I’m a lawyer by training, but my day job is to develop applied research that may allow people to enjoy the benefits of the Internet. There’s a lot of people involved in this field, and my part is to look at where technology and regulation meet.
I came across community networks a couple of years ago. I’d been working a lot on Internet access, human rights and connectivity issues and net neutrality.
One of the hot topics in that debate is zero rating. What these practices mean is a provider sponsors a given app, like Facebook, or a type of apps, making it possible for you to access for free only the specific applications, while billing the rest. And while this is talked about as a way to bridge digital divides, I don’t agree. The greatest thing about the Internet is that it allows every individual to access but also create and share content and applications, freely, with all the other connected individuals. I think if you can only access certain services, well, you become simply an app consumer.
So I was looking for an alternative way of providing sustainable connectivity. Sustainability is critical. We need to make sure the Internet stays open and allows everyone to have the possibility to do things. To use the Internet to make their life better, to learn, to be entrepreneurs to communicate and associate. The may many of us start to use the Internet is you buy Internet access from a provider. Like you are a consumer who’s buying bread. But that is not the Internet. The Internet is about opportunities and connecting people. With community networks, you have members of local communities building their infrastructure. It is like realizing that you can bake your own bread locally, meeting the needs of your community, rather than paying a supplier that is frequently not interested in coming to your area. That is an amazing thing. People aren’t simply consumers of community networks; they build them! They become real key players in connectivity. It’s the Internet as its founders envisioned it, a network of networks, and you can create your network. So actually, it’s one of the most extraordinary, empowering things we could have.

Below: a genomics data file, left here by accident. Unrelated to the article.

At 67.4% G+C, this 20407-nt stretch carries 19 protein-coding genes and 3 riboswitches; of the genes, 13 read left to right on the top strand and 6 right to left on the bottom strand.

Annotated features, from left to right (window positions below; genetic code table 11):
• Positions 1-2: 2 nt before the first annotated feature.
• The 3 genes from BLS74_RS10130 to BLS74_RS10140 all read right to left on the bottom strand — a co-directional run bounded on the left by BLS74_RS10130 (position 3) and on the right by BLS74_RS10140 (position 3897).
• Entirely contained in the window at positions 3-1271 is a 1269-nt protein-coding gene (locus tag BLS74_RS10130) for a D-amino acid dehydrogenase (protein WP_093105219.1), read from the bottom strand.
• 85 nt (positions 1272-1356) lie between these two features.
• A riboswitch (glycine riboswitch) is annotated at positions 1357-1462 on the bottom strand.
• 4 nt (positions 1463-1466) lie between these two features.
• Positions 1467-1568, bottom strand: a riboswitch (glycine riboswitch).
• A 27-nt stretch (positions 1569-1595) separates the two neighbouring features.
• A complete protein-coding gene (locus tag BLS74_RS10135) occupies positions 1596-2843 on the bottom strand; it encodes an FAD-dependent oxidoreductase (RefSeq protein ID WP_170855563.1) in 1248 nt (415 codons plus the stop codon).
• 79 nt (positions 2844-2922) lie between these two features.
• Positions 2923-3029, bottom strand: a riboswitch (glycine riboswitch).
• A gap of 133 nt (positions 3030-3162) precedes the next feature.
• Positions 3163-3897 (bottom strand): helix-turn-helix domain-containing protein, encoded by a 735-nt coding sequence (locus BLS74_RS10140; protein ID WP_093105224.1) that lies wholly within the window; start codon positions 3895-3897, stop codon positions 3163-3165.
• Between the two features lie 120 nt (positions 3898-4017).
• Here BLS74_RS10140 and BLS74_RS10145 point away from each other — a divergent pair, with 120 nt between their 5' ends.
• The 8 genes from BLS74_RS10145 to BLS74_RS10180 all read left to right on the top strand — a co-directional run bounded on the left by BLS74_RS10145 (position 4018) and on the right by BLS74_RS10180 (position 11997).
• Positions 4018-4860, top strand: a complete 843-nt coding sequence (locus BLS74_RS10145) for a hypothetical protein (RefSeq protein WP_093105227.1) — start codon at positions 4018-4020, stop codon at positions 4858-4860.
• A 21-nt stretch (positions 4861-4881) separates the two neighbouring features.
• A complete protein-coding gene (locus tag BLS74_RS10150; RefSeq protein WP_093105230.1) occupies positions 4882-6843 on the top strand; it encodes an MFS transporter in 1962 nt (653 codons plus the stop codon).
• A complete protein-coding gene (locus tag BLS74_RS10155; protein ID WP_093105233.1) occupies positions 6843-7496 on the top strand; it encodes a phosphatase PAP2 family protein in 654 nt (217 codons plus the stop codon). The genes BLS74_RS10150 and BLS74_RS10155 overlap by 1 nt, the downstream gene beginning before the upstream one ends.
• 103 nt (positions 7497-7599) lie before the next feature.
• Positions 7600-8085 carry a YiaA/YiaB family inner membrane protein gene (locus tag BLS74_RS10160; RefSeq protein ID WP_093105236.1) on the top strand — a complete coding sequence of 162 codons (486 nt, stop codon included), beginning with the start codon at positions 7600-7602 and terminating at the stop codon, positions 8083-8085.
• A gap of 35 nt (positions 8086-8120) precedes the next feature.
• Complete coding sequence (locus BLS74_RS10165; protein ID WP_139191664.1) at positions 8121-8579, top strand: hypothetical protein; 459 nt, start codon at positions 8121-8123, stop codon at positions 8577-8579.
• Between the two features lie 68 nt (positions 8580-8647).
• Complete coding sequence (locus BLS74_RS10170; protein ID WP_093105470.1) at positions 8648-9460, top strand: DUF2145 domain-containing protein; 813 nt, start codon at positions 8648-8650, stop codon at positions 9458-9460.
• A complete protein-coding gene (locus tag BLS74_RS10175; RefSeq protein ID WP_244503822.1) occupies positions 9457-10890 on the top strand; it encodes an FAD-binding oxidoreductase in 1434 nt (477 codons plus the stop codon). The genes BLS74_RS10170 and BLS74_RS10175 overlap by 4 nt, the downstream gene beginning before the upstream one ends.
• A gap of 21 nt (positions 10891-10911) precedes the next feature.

The problem is that not a lot of people know how to build these networks There are a lot of legal and regulatory issues that could hinder or prevent a network. For example, in France, copyright law states Internet users have an obligation to secure their Internet access connection. This way, users are responsible for any copyright infringement that happens. So that means that users cannot freely share their connection. The purpose of this is to protect copyright, but the collateral effect is that it makes it hard to build community networks.
Helping people work through issues like this is why I co-founded the Dynamic Coalition for Community Connectivity (or DC3) at last year’s Internet Governance Forum. The goal of this Coalition was to have people interacting. You have a lot of smart, brilliant people, researching or doing things, creating community networks, but they don’t ever meet. So, when they stay in their silos, maybe they are doing cool things, but they could be doing even cooler things if they knew each other’s and interact and collaborate with each other. They could be an example for other people that can learn from them and do the same things or even better. I have personally met a lot of really clever and passionate people in this field that are also becoming good friends.
Part of what we’re doing is starting with simple things. For instance, we prepared a report that could serve as a manual for people interested in creating their networks or for organizations willing to promote them. A further step will be to elaborate detailed instructions, like a model, so that people in unconnected areas can start looking at it and build their own networks. Even in rich countries, rural areas tend to be underserved by traditional Internet Service Providers because it is not lucrative for them to expand the network out there. But when people in local communities and local administrations know that they can create their network, and they have guidance on how to do it, then connectivity becomes a lot more possible. There are lots of these examples among DC3 members. In India or Colombia, people are using TV white spaces — unused spectrum bands that were allocated to TV stations — to create wireless community networks. Altermundi, in Argentina, and Guifi.net, in Spain built wireless community networks exploiting what they called “cantennae,” which were just repurposed Pringles cans, to make wireless antennae. Guifi.net is now one of the largest community networks in the world and covers the entire in Catalonia region, in Spain.
This year, for the IGF, we’re going to be pretty active. We are organizing four different events, we are promoting our report and our Declaration on Community Connectivity, and most importantly, we’re going to be connecting people. We’re just excited to get all these people who are interested in community networking in one room. We have a so much to learn from each other.